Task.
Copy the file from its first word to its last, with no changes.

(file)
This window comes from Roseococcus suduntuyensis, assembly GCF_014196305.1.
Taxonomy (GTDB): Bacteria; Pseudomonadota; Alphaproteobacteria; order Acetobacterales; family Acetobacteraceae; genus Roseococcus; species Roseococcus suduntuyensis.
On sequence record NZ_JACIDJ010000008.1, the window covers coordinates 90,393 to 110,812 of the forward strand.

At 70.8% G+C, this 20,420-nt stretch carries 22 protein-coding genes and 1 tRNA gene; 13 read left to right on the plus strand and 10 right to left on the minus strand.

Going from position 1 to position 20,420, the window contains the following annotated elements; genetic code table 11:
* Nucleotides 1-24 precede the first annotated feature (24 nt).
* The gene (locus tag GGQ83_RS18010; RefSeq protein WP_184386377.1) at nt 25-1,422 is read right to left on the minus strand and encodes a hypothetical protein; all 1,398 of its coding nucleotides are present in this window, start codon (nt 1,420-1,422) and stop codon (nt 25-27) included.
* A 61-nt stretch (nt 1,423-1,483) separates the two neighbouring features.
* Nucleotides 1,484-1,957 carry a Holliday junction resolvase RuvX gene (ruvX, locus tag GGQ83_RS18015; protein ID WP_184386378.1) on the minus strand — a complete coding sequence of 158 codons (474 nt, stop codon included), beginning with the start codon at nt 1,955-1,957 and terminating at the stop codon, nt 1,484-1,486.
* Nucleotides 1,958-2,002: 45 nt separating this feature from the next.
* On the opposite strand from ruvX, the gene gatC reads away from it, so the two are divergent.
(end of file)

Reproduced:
This window comes from Roseococcus suduntuyensis, assembly GCF_014196305.1.
Taxonomy (GTDB): Bacteria; Pseudomonadota; Alphaproteobacteria; order Acetobacterales; family Acetobacteraceae; genus Roseococcus; species Roseococcus suduntuyensis.
On sequence record NZ_JACIDJ010000008.1, the window covers coordinates 90,393 to 110,812 of the forward strand.

At 70.8% G+C, this 20,420-nt stretch carries 22 protein-coding genes and 1 tRNA gene; 13 read left to right on the plus strand and 10 right to left on the minus strand.

Going from position 1 to position 20,420, the window contains the following annotated elements; genetic code table 11:
* Nucleotides 1-24 precede the first annotated feature (24 nt).
* The gene (locus tag GGQ83_RS18010; RefSeq protein WP_184386377.1) at nt 25-1,422 is read right to left on the minus strand and encodes a hypothetical protein; all 1,398 of its coding nucleotides are present in this window, start codon (nt 1,420-1,422) and stop codon (nt 25-27) included.
* A 61-nt stretch (nt 1,423-1,483) separates the two neighbouring features.
* Nucleotides 1,484-1,957 carry a Holliday junction resolvase RuvX gene (ruvX, locus tag GGQ83_RS18015; protein ID WP_184386378.1) on the minus strand — a complete coding sequence of 158 codons (474 nt, stop codon included), beginning with the start codon at nt 1,955-1,957 and terminating at the stop codon, nt 1,484-1,486.
* Nucleotides 1,958-2,002: 45 nt separating this feature from the next.
* On the opposite strand from ruvX, the gene gatC reads away from it, so the two are divergent.